Why Failure Matters

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Failure, like it or not, defines who we are, what we achieve and ultimately how we live our lives. It affects our livelihood and earning power, our relationships with friends and family, how we deal with various personalities and how we spend our free time.

For too many, failure is the guiding force of their lives. It evokes the fear of not being smart enough, quick enough, tall enough, able enough and even incredibly good looking enough to move forward in life to improve personal and financial positions.

Sadly, the fear of failure short circuits and freezes people dead in their tracks.

When I was much younger, my grandfather took me to a bike race at the Hotel Sofitel in Bloomington, Minnesota. At the time I was probity around 12 or 13 years old and I was amazed at how fast these guys rode their bikes, how they flew around corners and how they evaded crashes in pursuit of winning. I was awestruck by these amazing guys and decided on the spot to also become a bike racer.

I began by seriously riding my bike on local routes and after about a year I entered my first race. That was called a Criterium, which is a circuit race that took us about twenty times around several city blocks.

As the race got underway, I was dumbfounded by the speed of my competitors. They were so fast, in fact, that I simply could not keep up and was dropped at lap two and then lapped on my fourth go around.

I was humiliated but this failure but did not quite.

Instead, I acquired a renewed respect toward “bike racing” and a clear understanding that my competitors were incredibly fast while I was incredibly slow!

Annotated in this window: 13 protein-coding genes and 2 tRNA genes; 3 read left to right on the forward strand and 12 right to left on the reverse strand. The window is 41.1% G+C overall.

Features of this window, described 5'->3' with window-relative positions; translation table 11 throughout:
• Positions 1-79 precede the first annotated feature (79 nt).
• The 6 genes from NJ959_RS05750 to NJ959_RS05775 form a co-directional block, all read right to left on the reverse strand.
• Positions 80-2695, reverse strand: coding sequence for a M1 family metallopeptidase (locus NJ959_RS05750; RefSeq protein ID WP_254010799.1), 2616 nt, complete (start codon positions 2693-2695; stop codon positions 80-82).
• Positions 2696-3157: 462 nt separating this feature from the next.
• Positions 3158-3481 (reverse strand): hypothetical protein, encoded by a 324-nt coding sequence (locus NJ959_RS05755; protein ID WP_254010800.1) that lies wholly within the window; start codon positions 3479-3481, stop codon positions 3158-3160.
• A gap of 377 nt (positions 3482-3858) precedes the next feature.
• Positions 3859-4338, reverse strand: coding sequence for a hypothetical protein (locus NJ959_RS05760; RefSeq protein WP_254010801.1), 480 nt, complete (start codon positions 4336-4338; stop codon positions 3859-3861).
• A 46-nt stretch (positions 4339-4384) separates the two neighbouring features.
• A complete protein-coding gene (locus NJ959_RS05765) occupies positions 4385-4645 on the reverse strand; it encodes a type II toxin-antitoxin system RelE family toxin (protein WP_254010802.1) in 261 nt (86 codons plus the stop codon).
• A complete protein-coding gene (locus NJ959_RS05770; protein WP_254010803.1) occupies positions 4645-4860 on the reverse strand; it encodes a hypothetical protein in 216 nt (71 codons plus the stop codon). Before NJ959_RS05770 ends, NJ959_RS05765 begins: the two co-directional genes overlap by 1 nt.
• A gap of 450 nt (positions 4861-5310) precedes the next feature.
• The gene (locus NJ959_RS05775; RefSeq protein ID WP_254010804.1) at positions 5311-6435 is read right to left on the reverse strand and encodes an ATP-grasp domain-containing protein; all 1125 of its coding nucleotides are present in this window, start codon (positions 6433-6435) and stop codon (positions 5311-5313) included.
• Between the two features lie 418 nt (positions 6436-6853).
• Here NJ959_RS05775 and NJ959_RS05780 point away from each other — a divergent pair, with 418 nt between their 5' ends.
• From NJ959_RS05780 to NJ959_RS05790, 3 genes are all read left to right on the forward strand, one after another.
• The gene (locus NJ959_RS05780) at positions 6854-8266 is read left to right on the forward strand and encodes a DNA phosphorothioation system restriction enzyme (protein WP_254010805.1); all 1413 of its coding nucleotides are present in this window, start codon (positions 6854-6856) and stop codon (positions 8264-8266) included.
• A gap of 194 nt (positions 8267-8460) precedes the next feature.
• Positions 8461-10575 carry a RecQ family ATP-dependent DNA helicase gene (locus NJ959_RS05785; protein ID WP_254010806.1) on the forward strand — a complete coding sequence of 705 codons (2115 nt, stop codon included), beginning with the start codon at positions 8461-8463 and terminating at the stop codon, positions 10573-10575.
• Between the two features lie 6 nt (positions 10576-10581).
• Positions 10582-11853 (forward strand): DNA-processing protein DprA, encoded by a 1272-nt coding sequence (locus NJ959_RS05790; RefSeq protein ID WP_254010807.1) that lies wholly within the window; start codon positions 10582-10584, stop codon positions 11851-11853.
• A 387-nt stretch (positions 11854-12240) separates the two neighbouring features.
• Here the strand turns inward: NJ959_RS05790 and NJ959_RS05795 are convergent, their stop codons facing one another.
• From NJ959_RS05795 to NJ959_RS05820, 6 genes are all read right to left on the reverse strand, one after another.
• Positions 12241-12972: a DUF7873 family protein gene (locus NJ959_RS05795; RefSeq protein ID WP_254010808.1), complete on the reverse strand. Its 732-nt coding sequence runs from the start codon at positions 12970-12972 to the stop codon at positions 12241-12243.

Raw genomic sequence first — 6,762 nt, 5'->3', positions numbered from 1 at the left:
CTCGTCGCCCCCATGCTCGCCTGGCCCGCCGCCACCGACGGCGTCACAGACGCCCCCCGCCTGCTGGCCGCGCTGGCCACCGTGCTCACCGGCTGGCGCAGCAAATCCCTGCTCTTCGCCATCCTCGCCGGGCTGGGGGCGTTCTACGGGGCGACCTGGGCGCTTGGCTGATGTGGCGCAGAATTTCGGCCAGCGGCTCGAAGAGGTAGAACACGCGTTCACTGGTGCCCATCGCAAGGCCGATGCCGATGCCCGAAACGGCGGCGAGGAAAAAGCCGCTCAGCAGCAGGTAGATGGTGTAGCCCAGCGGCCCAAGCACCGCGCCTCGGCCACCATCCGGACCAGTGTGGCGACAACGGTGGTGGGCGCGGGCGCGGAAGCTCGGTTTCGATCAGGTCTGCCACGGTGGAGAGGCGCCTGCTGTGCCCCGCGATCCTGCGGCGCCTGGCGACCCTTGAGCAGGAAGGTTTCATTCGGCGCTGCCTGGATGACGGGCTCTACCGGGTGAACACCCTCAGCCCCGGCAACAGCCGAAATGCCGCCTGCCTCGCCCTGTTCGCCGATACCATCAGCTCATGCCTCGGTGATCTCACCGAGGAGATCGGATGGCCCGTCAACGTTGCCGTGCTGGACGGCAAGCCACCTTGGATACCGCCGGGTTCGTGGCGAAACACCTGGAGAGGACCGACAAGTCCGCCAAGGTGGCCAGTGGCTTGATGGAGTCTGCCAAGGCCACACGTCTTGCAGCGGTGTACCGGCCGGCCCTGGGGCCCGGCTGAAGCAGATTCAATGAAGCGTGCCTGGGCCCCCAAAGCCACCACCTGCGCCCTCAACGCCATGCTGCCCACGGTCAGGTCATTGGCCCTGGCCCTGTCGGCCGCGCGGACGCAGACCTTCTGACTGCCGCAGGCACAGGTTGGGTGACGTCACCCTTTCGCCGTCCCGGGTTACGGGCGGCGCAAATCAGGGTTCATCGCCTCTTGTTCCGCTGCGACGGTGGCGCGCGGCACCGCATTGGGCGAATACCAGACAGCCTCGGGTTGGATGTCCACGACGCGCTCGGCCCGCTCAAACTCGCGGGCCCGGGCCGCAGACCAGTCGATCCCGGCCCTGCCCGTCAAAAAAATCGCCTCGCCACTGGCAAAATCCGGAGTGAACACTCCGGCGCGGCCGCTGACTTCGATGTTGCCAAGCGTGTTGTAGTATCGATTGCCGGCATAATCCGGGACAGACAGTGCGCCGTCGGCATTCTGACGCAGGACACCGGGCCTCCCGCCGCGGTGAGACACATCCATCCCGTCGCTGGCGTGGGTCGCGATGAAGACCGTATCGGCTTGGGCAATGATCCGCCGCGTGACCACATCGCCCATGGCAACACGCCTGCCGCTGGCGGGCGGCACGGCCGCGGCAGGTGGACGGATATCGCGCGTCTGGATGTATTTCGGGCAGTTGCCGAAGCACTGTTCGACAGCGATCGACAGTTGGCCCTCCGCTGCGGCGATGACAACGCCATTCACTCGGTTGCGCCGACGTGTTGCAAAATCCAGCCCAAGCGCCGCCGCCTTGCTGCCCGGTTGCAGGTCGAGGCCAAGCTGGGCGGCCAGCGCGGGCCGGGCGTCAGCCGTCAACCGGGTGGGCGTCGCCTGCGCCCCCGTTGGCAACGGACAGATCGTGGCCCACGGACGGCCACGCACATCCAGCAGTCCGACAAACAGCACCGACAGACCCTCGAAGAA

With this important knowledge in hand, I continued to train hard and ride often which resulted in my improvement as I gradually built up the endurance and strength that’s required in this sport. Eventually I was able to race against these fast riding boys. I would still sometimes get dropped, but I gave each race my best effort.

Approximately two years after that first embarrassing race, I entered another one at the same location and around the same course. I would love to announce that won that day but that was not the case.

I did, however, come in second place.

I came very close to winning because I jumped straight into a corner which gave me several seconds before my competitors could react.

As I came down the stretch, the finish line was in sight. The referee had his hand out and I gave it my best shot. Unfortunately, my gear was slightly too big and I simply could not turn it over fast enough.

I was beaten by about two feet but felt proud of myself for doing so well.

I could have easily given up several years earlier when I was lapped multiple times. After all, I was obviously not fast enough. But I enjoyed cycling and I stuck with it. Over time, I got better and better and failure was simply not an option.

The fact is that those who succeed also first fail. However, winners and victorious individuals understand that anything worthwhile usually requires a bit of effort.

When it comes to online marketing, I have messed up, screwed up and failed time and time again. But I always had a never ending arsenal of new ideas, fresh methods and ground-breaking tactics which I wanted to test out.

In due time, I improved more and more and learned to make better decisions over the years. The more failures I endured, the more experience I acquired. The more experience I acquired the more I improved. Thus has been my online journey.

Success is messy and often riddled with failure. Do not let it stop you because the rewards for persisting are too great to pass up.

Brian G. Johnson
I'm Social!

Brian G. Johnson

Is a serial entrepreneur, #1 best selling author, engaging speaker, product creator and poodle wrangler who enjoys coaching others to success.
Brian G. Johnson
I'm Social!

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About The Author

Brian G. Johnson

Is a serial entrepreneur, #1 best selling author, engaging speaker, product creator and poodle wrangler who enjoys coaching others to success.

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